"White people who say there are only a few bad apples in the police force live in a very different America from black people."
SBS Guide

11 Jun 2020 - 3:32 PM  UPDATED 11 Jun 2020 - 3:34 PM

'Full Frontal with Samantha Bee' returns for the first time since hundreds of thousands of protesters took to the streets after the murder of Minneapolis man George Floyd, who died after a policeman pressed his knee against Floyd's neck for eight minutes and 46 seconds until his body went limp.

The episode covers the history of police brutality in America, addressed by a visibly emotional Bee.  

"Like everyone, I'm feeling angry and devastated that our country continues to fail to confront police brutality against black people," says the late night host in her monologue.

"It is so frustrating that this keeps happening and that it took a nine-minute video of a man being killed to get people to understand that this is an emergency."

The 46-year-old African American's death sparked global outrage against police brutality and forced leaders around the world to confront longstanding issues of systemic racism.  

"We have to change the infrastructure of police and justice around the country. It all comes down to this -- black lives matter," says Bee. 

The late night host continues, showing footages of police violence against protesters around the US.

"I'm surprised they didn't ticket the people they ran over by scuffing up the paint job," she quips, noting the frequency of potentially deadly force being used on peaceful demonstrators.  

Bee took aim at a montage of politicians and members of the media using 'bad apples' to describe accused officers. 

Echoing a now-viral Chris Rock joke, Bee adds, "A police officer who murders someone isn't a bad apple. A police officer who murders someone is a murderer." 

"White people who say there are only a few bad apples in the police force live in a very different America from black people. Many white Americans don't have many run-ins with the police... but black people face constant suspicion from law enforcement," she says.  

Bee points out the increased militarisation of police in the US, and the bipartisan problems that contribute to the ongoing brutality.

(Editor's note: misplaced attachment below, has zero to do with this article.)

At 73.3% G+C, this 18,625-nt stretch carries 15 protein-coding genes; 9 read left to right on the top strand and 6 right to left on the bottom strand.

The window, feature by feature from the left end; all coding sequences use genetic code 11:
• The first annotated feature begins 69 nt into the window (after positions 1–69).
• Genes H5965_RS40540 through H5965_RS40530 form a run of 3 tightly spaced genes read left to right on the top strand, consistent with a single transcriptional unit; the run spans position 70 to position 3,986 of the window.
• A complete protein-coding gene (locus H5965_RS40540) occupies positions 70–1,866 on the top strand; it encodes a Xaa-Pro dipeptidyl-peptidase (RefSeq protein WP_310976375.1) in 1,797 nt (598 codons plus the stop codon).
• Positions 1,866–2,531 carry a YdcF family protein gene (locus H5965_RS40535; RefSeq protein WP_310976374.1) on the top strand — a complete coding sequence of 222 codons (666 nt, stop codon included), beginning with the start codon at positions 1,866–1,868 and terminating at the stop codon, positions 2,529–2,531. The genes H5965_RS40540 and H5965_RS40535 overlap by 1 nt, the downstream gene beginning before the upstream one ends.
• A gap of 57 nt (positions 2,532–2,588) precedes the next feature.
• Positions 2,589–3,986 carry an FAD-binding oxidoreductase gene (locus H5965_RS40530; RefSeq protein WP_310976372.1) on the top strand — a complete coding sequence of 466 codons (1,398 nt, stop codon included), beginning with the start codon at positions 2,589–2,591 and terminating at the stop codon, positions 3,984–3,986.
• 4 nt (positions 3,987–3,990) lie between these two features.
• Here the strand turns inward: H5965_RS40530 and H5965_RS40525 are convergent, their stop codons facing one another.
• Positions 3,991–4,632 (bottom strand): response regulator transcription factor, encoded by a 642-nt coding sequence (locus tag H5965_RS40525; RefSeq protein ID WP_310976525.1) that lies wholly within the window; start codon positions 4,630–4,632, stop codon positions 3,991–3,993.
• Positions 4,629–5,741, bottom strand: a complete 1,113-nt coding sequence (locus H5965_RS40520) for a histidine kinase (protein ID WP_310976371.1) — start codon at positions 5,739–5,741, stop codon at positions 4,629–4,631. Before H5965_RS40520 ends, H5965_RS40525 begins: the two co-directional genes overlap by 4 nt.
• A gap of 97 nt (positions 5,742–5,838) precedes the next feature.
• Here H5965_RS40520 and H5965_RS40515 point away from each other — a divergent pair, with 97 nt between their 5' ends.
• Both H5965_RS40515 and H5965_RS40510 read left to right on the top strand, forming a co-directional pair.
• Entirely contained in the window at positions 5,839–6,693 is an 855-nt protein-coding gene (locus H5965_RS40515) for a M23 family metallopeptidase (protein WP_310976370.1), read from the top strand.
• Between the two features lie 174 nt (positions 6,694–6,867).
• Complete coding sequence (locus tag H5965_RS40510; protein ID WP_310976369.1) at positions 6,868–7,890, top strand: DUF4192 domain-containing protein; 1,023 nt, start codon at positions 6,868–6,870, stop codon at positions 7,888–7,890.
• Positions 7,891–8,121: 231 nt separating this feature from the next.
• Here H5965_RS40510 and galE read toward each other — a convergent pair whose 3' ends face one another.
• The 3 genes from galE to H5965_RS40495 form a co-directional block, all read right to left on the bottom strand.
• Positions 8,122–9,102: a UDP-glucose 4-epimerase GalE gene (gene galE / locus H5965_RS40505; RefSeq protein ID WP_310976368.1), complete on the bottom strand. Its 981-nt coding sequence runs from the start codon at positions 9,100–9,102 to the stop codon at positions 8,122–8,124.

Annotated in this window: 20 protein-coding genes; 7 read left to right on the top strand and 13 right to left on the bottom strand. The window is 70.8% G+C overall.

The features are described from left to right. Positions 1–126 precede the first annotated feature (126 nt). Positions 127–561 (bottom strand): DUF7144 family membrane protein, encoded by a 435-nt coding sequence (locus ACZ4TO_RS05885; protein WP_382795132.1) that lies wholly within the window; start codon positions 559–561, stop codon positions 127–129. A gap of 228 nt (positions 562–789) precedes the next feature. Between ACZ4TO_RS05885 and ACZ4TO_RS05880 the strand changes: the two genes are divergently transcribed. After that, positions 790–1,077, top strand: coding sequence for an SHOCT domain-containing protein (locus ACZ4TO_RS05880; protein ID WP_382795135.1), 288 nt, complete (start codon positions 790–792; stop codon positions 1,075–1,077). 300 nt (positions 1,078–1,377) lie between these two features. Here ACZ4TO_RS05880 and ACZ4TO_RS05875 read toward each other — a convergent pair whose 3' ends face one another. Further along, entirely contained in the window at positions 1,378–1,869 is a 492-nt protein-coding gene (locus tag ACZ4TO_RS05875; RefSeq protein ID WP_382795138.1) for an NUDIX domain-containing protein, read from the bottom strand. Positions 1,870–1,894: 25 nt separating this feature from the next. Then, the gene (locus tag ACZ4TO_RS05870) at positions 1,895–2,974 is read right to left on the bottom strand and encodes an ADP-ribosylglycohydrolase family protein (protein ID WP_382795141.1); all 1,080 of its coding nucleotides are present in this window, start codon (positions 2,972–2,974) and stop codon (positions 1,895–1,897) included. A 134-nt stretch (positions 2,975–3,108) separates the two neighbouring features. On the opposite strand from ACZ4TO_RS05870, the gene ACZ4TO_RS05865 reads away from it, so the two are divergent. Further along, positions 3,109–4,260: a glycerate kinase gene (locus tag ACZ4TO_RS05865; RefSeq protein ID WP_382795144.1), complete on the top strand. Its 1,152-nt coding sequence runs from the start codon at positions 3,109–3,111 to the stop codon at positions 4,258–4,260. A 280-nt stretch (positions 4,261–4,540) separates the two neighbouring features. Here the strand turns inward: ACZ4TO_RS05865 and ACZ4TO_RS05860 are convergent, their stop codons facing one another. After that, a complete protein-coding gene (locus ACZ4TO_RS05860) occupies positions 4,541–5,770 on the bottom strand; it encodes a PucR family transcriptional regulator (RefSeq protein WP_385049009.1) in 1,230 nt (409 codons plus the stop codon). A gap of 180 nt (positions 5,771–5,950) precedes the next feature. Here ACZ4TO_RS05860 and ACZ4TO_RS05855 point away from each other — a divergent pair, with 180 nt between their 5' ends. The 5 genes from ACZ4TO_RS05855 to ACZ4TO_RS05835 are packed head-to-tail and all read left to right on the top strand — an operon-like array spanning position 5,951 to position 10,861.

With typical Sam Bee wit, the problem of systemic racism is summed up in a sobering analogy. 

"Systemic racism is so embedded in our society that even well-intentioned people might not notice it's all around them. 

“It's like when you're in the swimming pool, everything might feel fine from your perspective, but you're actually surrounded by thousands of gallons of child's pee." 

Catch the full episode of Full Fontal with Samantha Bee's Black Lives Matter special on SBS Viceland tonight

Watch 'Full Frontal with Samantha Bee' Thursday night on SBS VICELAND at 9:50pm. The episode will be available to stream at SBS On Demand after broadcast.


The Playlist 123 - Essential Black Lives Matter documentaries / 'The Great' / 'Love Life ' / 'The Beach' / What of 'Brooklyn Nine-Nine' now?

This week Fiona and Ben recall the documentaries about racial inequality that have had the most impact upon them (13th, Burn Motherfucker, Burn!, I Am Not Your Negro, LA 92). Elsewhere in the episode, they review new releases The Great and Love Life, and they each recommend something from the SBS On Demand catalogue, for everyone still spending extended periods at home.  


Listen and learn with the Black Lives Matter collection at SBS On Demand
SBS has put together a collection of documentaries and programs that highlight and challenge racial inequality and injustice, as well as enlighten, inform and educate.